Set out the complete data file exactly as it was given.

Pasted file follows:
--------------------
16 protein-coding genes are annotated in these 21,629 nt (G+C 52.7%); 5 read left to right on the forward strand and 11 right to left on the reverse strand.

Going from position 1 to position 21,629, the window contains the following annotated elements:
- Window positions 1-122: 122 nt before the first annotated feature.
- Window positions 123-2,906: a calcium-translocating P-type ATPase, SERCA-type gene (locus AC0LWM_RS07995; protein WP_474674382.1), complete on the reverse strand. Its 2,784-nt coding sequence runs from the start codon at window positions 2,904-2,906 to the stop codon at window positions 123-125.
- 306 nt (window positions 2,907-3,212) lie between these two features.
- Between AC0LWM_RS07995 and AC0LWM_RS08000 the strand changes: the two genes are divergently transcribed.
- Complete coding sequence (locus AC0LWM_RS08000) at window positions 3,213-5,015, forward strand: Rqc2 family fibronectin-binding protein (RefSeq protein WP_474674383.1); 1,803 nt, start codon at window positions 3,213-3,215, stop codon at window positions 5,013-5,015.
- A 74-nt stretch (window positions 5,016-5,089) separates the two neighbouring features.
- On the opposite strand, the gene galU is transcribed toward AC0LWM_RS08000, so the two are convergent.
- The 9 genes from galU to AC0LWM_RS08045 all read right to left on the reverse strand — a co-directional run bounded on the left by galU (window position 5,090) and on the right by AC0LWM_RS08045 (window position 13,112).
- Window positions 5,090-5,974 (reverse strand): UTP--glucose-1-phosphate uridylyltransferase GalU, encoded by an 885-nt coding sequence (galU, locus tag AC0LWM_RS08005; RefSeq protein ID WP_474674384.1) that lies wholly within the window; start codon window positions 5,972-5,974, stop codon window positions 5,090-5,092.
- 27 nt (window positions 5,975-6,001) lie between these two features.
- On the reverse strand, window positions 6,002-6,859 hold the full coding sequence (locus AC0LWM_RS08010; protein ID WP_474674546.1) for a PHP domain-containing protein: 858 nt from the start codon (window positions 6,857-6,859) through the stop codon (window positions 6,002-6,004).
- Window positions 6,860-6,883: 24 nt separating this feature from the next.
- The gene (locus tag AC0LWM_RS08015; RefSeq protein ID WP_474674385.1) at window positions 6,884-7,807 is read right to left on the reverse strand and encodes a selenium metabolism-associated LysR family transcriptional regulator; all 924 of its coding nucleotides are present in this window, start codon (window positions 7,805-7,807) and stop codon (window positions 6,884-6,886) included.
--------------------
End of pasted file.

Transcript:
16 protein-coding genes are annotated in these 21,629 nt (G+C 52.7%); 5 read left to right on the forward strand and 11 right to left on the reverse strand.

Going from position 1 to position 21,629, the window contains the following annotated elements:
- Window positions 1-122: 122 nt before the first annotated feature.
- Window positions 123-2,906: a calcium-translocating P-type ATPase, SERCA-type gene (locus AC0LWM_RS07995; protein WP_474674382.1), complete on the reverse strand. Its 2,784-nt coding sequence runs from the start codon at window positions 2,904-2,906 to the stop codon at window positions 123-125.
- 306 nt (window positions 2,907-3,212) lie between these two features.
- Between AC0LWM_RS07995 and AC0LWM_RS08000 the strand changes: the two genes are divergently transcribed.
- Complete coding sequence (locus AC0LWM_RS08000) at window positions 3,213-5,015, forward strand: Rqc2 family fibronectin-binding protein (RefSeq protein WP_474674383.1); 1,803 nt, start codon at window positions 3,213-3,215, stop codon at window positions 5,013-5,015.
- A 74-nt stretch (window positions 5,016-5,089) separates the two neighbouring features.
- On the opposite strand, the gene galU is transcribed toward AC0LWM_RS08000, so the two are convergent.
- The 9 genes from galU to AC0LWM_RS08045 all read right to left on the reverse strand — a co-directional run bounded on the left by galU (window position 5,090) and on the right by AC0LWM_RS08045 (window position 13,112).
- Window positions 5,090-5,974 (reverse strand): UTP--glucose-1-phosphate uridylyltransferase GalU, encoded by an 885-nt coding sequence (galU, locus tag AC0LWM_RS08005; RefSeq protein ID WP_474674384.1) that lies wholly within the window; start codon window positions 5,972-5,974, stop codon window positions 5,090-5,092.
- 27 nt (window positions 5,975-6,001) lie between these two features.
- On the reverse strand, window positions 6,002-6,859 hold the full coding sequence (locus AC0LWM_RS08010; protein ID WP_474674546.1) for a PHP domain-containing protein: 858 nt from the start codon (window positions 6,857-6,859) through the stop codon (window positions 6,002-6,004).
- Window positions 6,860-6,883: 24 nt separating this feature from the next.
- The gene (locus tag AC0LWM_RS08015; RefSeq protein ID WP_474674385.1) at window positions 6,884-7,807 is read right to left on the reverse strand and encodes a selenium metabolism-associated LysR family transcriptional regulator; all 924 of its coding nucleotides are present in this window, start codon (window positions 7,805-7,807) and stop codon (window positions 6,884-6,886) included.